Fitness Corner: When a New Year’s resolution lasts a lifetime

Pritam Potts

When I was 16 years old I made a New Year’s resolution that changed my life. I resolved to give up soda for one year. I have no recollection of why I did it, but I do remember it ended up being a resolution as well as sort of a bet with my boyfriend at the time. Giving up Coke, root beer, Pepsi and especially Dr. Pepper (I loved Dr. Pepper!) was a big deal to me as a teenager. But I did it, successfully. It wasn’t overwhelmingly difficult, although I missed that sweet, bubbly, satisfying taste at times. I couldn’t wait until New Year’s Eve when I could drink it again!

On Dec. 31 I went to the store and assembled a collection of long-awaited nirvana — a can each of various kinds of soda, including and especially, Dr. Pepper. That evening I drank a lot of soda, indulging myself after a year of “deprivation.” Surprisingly, none of it tasted as good as I remembered. Too sweet, somewhat artificial and a weird aftertaste. And after I indulged, I was up all night because of the caffeine!

At that point, it wasn’t hard for me to resolve to repeat my resolution for the next year (the boyfriend did not participate). But after the second year, I didn’t indulge in the forbidden soda on Dec. 31 because it was no longer a resolution. It was a life change and something I didn’t even think twice about. To this day, I don’t drink soda and I do not miss it. Knowing everything we know now about the ill-effects of soda, I’m grateful I inadvertently kicked that habit early on!

I firmly believe that if there is something you want to change in your life, you have the power to make that choice, and the strength to see it through. People — regular people like you and me — make life-changing choices and succeed in those changes all the time. It’s not always easy, it’s sometimes very difficult, but it is not impossible. And it can be very rewarding!

Life-changing choices usually involve adding or subtracting something from your life. So, perhaps it’s giving up meat to become a vegetarian, or adding a daily 20-minute meditation practice to alleviate stress. You may not feel a difference after a week, but you will definitely feel a difference after a year. Only you know what you want to accomplish, and what you’re willing to do to make the change last for the long-term.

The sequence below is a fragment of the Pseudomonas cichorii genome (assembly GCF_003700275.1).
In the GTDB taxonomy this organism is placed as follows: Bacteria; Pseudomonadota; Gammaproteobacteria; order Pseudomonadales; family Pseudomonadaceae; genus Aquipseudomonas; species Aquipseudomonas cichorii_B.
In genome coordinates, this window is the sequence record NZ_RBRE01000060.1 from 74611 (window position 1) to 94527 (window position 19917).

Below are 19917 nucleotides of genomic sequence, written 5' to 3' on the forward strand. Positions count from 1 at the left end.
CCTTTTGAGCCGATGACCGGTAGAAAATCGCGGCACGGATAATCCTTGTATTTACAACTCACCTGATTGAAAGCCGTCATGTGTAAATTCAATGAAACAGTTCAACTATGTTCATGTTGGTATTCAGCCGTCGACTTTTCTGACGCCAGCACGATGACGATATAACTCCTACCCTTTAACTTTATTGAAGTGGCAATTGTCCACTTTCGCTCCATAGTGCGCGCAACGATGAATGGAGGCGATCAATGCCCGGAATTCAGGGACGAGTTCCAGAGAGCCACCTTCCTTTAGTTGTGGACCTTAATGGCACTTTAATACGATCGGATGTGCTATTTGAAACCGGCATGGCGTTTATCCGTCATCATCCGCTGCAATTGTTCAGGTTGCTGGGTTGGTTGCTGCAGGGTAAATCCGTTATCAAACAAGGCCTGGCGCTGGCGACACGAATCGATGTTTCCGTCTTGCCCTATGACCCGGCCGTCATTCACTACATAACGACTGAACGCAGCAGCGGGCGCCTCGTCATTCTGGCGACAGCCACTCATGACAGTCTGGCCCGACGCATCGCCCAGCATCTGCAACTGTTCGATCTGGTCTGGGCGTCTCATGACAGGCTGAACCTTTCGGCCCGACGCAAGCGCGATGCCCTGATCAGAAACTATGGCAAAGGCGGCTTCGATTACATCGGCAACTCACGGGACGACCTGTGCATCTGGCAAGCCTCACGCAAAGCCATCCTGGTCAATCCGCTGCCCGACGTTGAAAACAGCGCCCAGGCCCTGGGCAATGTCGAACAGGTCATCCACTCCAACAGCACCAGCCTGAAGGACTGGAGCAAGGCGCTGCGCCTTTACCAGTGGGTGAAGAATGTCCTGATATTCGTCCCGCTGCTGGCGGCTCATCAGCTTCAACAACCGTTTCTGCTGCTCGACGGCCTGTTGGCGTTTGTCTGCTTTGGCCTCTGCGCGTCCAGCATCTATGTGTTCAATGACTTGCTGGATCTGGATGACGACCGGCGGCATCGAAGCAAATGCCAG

Here’s how you do it:

  1. Make up your mind. Absolutely, unequivocally, 100%. If you don’t think you can do this, maybe this isn’t the right approach for you right now.
  2. Resolve, but don’t think of it as a resolution. If thinking “I’m doing this forever” is making you hesitate, set a period of time. A month is really not long enough to reset a habit, but a year is, as I discovered. Also, a year really is doable, also as I discovered. At least stay with it long enough to really see how what kind of a difference it makes in your life. 
  3. Stay simple. Focus your energy on making one change. Just one. Too many changes will dilute your focus and weaken your chance of success.
  4. Decide on your approach. Do you need support and how are you going to get it? Would you rather not share it until you are into the process long enough to know you can achieve success? Or is accountability to someone other than yourself helpful? For me, the power behind my resolve is in keeping it to myself until it is firmly a part of my routine.
  5. Do not expect perfection. You are not perfect and so you will likely not achieve perfect results. Did I have a sip of soda during that first year? I did (just one). However, it didn’t change my resolve or the eventual outcome that I gave up soda forever. Be good to yourself, and keep your eyes on your long-term goal.

Good luck! You can do this!

At the risk of sounding cliche, it feels very positive for me to think of 2020 as the year of perfect vision. May we all experience that somehow in some way. Wishing you a Happy New Year!

— By Pritam Potts

Coach Pritam Potts is a writer and strength coach. After 16+ years of training athletes and client of all ages as co-owner of Edmonds-based Advanced Athlete LLC, she now lives in Dallas, Texas. She writes about health & fitness, grief & loss, love & life at


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